Analysis: Myth That Offshore Drilling Would Lower Gas Prices Gets Boost from Major Media
For Immediate Release: September 4, 2008
Contact: Dan Beeton, (202) 239-1460
Washington, D.C. -- The media has played a significant role in convincing Americans that offshore drilling for oil in the United States could significantly lower the price of gasoline, according to an analysis released today by the Center for Economic and Policy Research. Even though the U.S. Department of Energy’s Energy Information Agency has stated that the benefits from such drilling would be too small to have any significant effect on oil prices, the media has overwhelmingly conveyed the impression that it could. Media coverage of the issue may have influenced public opinion, with a majority now favoring expanded drilling, as proposed by presidential candidate John McCain.
“This is a clear case where the overwhelming majority of the media has not done its job, and the McCain campaign is benefiting as a result,” said CEPR Co-Director and co-author of the paper, Mark Weisbrot.
The paper, “Oil Drilling In Environmentally Sensitive Areas: The Role of the Media,” finds that in 267 television news broadcasts, the Energy Information Agency data was cited only once. Also, in 91 percent of the news programs in this sample, there was not even an opposing opinion presented.
“There really isn’t any excuse for the media to ignore the official data on this issue,” said Weisbrot. “It’s like reporting on the economy and ignoring the official date on GDP growth, unemployment, or inflation. No wonder the public is confused.”
Recent public opinion polls show 69 percent of respondents favored expanded drilling, and 51 percent said that they believed that "federal laws that prohibit increased drilling for oil offshore or in wilderness areas" were a “major cause of the recent increase in gasoline prices.”1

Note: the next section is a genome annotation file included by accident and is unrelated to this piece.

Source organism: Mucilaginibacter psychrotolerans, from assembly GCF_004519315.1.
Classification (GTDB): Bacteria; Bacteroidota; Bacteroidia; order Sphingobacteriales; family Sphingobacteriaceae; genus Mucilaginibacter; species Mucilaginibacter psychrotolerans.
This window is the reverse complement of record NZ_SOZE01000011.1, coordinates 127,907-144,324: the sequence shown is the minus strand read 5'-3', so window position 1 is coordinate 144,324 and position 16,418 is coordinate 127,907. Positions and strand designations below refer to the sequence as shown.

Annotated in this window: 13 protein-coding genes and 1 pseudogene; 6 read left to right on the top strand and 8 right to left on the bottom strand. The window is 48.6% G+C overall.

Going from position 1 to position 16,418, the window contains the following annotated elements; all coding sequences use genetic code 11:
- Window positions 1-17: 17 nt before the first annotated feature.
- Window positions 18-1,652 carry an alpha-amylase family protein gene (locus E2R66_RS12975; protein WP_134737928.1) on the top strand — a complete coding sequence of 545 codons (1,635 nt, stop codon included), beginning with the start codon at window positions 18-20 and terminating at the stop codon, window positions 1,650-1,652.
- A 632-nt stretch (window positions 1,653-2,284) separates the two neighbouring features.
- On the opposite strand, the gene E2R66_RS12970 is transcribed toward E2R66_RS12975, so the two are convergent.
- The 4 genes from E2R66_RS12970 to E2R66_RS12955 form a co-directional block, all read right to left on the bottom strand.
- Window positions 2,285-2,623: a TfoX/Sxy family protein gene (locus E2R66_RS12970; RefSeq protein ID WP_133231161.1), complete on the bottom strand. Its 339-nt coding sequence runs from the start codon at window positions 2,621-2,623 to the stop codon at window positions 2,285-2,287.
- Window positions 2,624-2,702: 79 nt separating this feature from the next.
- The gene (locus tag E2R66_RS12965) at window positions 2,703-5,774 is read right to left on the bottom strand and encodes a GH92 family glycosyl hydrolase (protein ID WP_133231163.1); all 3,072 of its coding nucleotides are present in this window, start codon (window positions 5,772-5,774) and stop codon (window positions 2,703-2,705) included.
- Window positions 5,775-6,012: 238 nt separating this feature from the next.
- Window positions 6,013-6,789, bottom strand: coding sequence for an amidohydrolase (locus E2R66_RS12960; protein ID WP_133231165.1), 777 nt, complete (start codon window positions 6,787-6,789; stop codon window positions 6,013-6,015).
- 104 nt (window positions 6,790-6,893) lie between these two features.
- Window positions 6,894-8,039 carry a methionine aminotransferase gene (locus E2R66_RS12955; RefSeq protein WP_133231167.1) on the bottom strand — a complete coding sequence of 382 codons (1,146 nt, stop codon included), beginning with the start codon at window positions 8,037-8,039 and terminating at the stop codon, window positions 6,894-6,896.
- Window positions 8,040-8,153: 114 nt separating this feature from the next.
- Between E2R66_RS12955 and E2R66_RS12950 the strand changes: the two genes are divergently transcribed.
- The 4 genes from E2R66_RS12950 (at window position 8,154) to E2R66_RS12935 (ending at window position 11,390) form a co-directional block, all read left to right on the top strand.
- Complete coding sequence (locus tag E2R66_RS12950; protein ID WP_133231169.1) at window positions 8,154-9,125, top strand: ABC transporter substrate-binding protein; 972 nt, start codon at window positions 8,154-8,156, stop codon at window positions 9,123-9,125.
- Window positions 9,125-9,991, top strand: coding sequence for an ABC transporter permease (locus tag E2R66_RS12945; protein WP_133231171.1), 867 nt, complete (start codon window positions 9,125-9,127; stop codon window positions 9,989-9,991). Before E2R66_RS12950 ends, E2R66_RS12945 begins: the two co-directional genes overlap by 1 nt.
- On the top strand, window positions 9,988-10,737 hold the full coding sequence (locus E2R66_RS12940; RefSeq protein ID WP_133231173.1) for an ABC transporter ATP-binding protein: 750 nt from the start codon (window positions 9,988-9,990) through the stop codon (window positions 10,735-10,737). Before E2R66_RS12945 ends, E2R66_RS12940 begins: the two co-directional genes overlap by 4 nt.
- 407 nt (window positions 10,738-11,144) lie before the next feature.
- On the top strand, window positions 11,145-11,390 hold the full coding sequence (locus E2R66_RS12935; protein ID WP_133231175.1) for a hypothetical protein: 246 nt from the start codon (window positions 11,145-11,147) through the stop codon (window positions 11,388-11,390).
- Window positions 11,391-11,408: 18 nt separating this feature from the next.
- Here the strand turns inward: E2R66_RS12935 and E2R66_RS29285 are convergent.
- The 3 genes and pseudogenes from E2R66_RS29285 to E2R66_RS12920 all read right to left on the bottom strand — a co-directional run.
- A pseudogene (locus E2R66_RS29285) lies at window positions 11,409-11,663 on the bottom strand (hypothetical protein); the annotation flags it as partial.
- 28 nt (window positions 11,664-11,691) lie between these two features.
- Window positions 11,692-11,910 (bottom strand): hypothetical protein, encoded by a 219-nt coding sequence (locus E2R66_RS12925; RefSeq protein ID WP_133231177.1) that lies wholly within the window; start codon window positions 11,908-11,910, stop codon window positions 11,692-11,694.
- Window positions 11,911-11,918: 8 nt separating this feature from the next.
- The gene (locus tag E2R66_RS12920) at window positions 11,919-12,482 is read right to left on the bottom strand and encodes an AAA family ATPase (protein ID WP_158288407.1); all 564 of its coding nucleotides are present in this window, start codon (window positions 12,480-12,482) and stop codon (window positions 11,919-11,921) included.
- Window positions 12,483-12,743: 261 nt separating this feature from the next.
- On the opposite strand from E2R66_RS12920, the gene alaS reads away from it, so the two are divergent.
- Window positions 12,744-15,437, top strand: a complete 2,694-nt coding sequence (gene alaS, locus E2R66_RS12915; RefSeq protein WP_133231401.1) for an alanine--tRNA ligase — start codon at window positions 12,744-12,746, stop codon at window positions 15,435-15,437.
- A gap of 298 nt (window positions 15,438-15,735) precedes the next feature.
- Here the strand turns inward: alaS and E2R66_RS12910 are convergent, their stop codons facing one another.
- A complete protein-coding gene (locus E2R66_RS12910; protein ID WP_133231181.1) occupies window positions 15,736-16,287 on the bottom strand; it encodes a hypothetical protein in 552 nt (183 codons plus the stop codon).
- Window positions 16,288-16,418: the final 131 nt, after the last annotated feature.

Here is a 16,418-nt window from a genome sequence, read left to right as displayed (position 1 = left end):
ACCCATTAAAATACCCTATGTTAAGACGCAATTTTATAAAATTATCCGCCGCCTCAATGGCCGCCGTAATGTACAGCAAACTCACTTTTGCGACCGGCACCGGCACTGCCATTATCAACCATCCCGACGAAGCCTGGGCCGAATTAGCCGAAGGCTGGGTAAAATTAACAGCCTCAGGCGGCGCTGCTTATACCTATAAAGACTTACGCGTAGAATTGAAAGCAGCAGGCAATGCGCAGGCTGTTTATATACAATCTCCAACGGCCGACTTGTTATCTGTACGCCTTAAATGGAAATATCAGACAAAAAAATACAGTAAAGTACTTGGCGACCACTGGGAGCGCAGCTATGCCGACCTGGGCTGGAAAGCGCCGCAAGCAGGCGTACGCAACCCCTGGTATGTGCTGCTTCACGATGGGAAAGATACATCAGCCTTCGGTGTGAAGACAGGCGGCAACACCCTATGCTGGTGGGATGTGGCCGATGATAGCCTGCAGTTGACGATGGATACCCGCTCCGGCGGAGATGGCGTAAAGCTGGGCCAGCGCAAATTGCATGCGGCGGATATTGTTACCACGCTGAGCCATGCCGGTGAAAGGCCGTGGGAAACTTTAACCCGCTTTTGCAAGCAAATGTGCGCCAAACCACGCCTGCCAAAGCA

The paper also notes that the role of the biggest media outlets in shaping public opinion on offshore drilling is underestimated by the results in the sample. Talk radio, which is overwhelmingly right wing, reaches a weekly audience in the tens of millions,2 and reinforced the message that the proposed drilling would lower gasoline prices.
 CNN/Opinion Research Corporation Poll, July 30, 2008 [http://www.pollingreport.com/energy.htm]
 See, “The Structural Imbalance of Political Talk Radio,” Center for American Progress and Free Press (2007) [http://www.americanprogress.org/issues/2007/06/pdf/talk_radio.pdf]
The Center for Economic and Policy Research is an independent, nonpartisan think tank that was established to promote democratic debate on the most important economic and social issues that affect people's lives. CEPR's Advisory Board of Economists includes Nobel Laureate economists Robert Solow and Joseph Stiglitz; Richard Freeman, Professor of Economics at Harvard University; and Eileen Appelbaum, Professor and Director of the Center for Women and Work at Rutgers University.